You know when grown-ups tell you everything's going to be fine, and you think they're probably lying to make you feel better?
Everything's going to be fine.

Saturday, April 26


The Historical Stupid Files

Much nonsense has been written on the subject of human consciousness, from both those whom we would expect to know better, such as Roger Penrose in The Emperor's New Mind* and those whom we wouldn't, such as John Searle in his Chinese Room piffle.**

But one of the stars in this particular field of nonscience has to be Julian Jaynes, author of The Origin of Consciousness in the Breakdown of the Bicameral Mind.

Jaynes claims that until very recently - as late as the 10th century BC - the human mind was not unified as we find it today, but bicameral, the left hemisphere disconnected from the right.  Humans of the day were effectively schizophrenic, not in the soap-opera sense of having multiple personalities, but in the genuine clinical sense of paranoia and hearing voices.

Jaynes' evidence for this is literary.  He argues that older works such as the Iliad display no sign of such modern mental faculties as introspection, where more recent works, such as the Odyssey, do show this.

Now, perhaps it happened that in both translations of the Iliad that I have to hand*** the obvious implications of introspection were the result of careless editing.  Jaynes is a psychologist, not a historian or linguist, but perhaps he reads fluent Ionic Greek.  Never mind that.

Never mind that even if these two poems were not the work of the same man (which is historically uncertain), they were likely created only about a century apart, not a very long time for such a significant evolution of human mentality.  Never mind that people not only write poems and stories like this today, but act like this today, and yet are often not diagnosably schizophrenic.  Never mind either that this is not at all the behaviour we see in unfortunate individuals who do suffer from a bicameral mind or split brain.

Never mind that.

Instead, let's go to the oldest one in the book, the Epic of Gilgamesh.

In the story, Gilgamesh rejects the advances of the goddess Ishtar because he has read the myths and knows that this never ends well for the hero.

Yes folks, it's a trope subversion, and one that predates the Iliad by hundreds of years, if not a thousand and more.  This particular passage is only found in the Akkadian version of the Epic; the much older Babylonian version is incomplete and doesn't appear to refer to this part of the tale.  Nevertheless, the entire tale of Gilgamesh is deeply and incontrovertibly introspective, rendering Jaynes' thesis incoherent on a literary basis as well.

And the whole topic arose only because I was browsing the TV Tropes wiki for a subject that I have now entirely forgotten.

* Penrose argues three points: First, that human consciousness is non-algorithmic, which is very likely true; that human-like consciousness could not arise from a Universal Turing Machine, which is unsupported by logic or evidence; and that human consciousness is directly dependent on quantum events, which is impossible.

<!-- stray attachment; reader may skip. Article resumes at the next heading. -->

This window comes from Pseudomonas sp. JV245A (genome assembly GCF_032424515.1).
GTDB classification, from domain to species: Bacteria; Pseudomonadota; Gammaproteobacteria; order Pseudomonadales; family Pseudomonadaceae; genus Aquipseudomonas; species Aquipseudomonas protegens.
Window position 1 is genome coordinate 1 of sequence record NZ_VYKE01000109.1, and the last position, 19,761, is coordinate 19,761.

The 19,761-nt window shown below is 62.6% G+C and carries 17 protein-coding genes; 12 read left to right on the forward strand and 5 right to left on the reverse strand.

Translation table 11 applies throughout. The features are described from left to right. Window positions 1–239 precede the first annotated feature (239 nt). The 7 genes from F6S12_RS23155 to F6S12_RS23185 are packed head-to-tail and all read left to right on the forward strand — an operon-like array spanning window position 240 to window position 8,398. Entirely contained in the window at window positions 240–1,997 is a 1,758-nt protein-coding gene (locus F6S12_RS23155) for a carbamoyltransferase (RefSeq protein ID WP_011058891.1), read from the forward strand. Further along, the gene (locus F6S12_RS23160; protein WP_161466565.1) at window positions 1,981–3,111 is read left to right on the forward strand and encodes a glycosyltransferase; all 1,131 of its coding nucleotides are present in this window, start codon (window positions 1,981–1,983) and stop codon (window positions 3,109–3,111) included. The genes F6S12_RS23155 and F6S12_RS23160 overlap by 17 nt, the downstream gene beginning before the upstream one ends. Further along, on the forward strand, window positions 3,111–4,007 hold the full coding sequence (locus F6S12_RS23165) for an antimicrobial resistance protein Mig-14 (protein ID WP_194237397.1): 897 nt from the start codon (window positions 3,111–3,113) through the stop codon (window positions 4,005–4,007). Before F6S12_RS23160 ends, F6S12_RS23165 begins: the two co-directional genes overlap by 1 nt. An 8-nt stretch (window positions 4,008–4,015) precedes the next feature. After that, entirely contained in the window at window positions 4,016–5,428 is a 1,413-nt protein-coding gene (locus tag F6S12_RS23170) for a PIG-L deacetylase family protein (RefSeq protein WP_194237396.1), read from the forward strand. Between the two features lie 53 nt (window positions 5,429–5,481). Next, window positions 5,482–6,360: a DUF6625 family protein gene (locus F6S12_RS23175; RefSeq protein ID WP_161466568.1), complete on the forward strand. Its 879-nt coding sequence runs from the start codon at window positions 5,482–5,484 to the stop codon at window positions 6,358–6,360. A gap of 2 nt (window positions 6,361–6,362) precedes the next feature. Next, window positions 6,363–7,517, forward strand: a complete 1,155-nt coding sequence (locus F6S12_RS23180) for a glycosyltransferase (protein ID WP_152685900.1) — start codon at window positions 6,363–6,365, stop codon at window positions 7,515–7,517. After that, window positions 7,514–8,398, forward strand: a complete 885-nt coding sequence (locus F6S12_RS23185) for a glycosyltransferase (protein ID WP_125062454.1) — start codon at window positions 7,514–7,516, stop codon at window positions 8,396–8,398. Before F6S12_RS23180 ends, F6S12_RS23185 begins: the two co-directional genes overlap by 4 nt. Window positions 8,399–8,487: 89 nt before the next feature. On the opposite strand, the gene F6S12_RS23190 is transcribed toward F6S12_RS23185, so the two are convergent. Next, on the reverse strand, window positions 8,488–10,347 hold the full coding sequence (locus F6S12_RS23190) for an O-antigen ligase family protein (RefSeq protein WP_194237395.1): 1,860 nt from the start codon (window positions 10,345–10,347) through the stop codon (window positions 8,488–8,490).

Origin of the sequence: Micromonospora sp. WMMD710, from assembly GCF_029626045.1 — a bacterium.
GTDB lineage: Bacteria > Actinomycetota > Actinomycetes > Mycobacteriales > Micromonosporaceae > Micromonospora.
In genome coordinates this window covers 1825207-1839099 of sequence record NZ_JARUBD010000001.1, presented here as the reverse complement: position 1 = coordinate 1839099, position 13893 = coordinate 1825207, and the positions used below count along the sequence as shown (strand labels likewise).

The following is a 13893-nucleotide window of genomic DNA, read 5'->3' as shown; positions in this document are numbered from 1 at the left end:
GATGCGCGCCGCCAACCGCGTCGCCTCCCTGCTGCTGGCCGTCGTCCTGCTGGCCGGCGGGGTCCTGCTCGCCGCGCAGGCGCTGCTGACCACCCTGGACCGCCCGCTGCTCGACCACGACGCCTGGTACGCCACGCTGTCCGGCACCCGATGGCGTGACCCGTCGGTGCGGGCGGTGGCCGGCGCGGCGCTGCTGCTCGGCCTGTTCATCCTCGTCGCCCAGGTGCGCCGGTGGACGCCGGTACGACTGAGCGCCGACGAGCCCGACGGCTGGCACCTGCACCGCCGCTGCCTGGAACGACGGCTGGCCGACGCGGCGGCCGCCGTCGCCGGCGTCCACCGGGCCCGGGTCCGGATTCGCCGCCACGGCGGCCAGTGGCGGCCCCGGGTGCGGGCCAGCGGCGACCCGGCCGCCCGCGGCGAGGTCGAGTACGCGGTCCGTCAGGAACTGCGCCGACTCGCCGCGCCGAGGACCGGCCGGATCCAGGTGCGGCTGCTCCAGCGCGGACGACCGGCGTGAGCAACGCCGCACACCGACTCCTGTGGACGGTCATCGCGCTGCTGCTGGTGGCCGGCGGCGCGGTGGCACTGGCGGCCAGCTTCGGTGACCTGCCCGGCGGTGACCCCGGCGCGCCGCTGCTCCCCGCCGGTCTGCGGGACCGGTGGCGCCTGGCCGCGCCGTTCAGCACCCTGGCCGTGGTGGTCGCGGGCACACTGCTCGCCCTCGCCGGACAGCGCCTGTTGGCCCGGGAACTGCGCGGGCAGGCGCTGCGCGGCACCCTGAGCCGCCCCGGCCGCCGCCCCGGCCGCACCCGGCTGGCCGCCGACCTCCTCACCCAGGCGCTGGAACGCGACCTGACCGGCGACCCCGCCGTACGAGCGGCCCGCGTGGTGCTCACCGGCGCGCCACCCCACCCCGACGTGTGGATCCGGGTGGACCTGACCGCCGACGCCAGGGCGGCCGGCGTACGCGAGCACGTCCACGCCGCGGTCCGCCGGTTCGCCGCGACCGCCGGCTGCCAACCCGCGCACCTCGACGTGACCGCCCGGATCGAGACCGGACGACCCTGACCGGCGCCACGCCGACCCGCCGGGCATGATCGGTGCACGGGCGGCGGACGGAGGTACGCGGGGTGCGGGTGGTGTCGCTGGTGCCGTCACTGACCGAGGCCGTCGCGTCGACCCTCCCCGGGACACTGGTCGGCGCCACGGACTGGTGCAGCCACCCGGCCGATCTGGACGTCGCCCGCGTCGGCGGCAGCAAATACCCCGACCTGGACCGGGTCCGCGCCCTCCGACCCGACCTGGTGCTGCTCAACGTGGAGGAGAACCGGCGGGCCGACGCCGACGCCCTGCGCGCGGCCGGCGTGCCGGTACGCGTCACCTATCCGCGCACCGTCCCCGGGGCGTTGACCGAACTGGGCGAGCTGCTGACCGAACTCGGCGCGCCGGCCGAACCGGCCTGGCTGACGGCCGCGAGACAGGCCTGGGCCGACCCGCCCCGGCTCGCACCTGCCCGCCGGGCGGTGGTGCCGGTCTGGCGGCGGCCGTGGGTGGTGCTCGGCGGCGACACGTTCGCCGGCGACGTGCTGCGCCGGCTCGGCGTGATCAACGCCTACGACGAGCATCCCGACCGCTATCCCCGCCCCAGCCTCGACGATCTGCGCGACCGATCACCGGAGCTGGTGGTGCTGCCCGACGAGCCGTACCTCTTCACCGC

** Searle's argument goes like this: Suppose we have a man locked in a room with a library full of books.  He receives via a slot in the wall, pieces of paper covered with illegible symbols.  Following instructions in the books, he writes a new set of symbols on another piece of paper and feeds that back out through the slot.

Unbeknownst to the man in the box, the symbols are Chinese; the pieces of paper he receives are questions, and the pieces of paper he returns are answers.  He neither speaks nor reads a word of Chinese, and yet via the Room he is conducting fluent conversations.

Searle argues that since the man does not understand Chinese, artificial intelligence is impossible.

If you experienced a Huh? moment there, you are not alone.  The argument rests on a multitude of fallacies, including  - depending on where how you slice it - self-contradiction, circularity, assuming the consequent, the fallacy of composition, and a good old-fashioned helping of non-sequitur.

To put it most simply, though the man doesn't understand Chinese - because Searle stipulated that - the room does - because Searle stipulated that.  There are more subtle arguments to Searle's incorrectness, but it's not necessary to go into those here, because Searle's response is always the same, to wit, "Artificial intelligence is impossible because I said so."

*** E. V. Rieu's prose version and Richmond Lattimore's verse translation.

Posted by: Pixy Misa at 05:24 PM | Comments (15) | Add Comment | Trackbacks (Suck)
Post contains 716 words, total size 6 kb.


The Stupid Files

Today's dose of burning stupid comes to us courtesy of Lynne McTaggart of The Intention Experiment

What is The Intention Experiment?  Well, about 13 hours from now, McTaggart plans to change the spectroscopic fingerprint of a sample of water by thinking at it.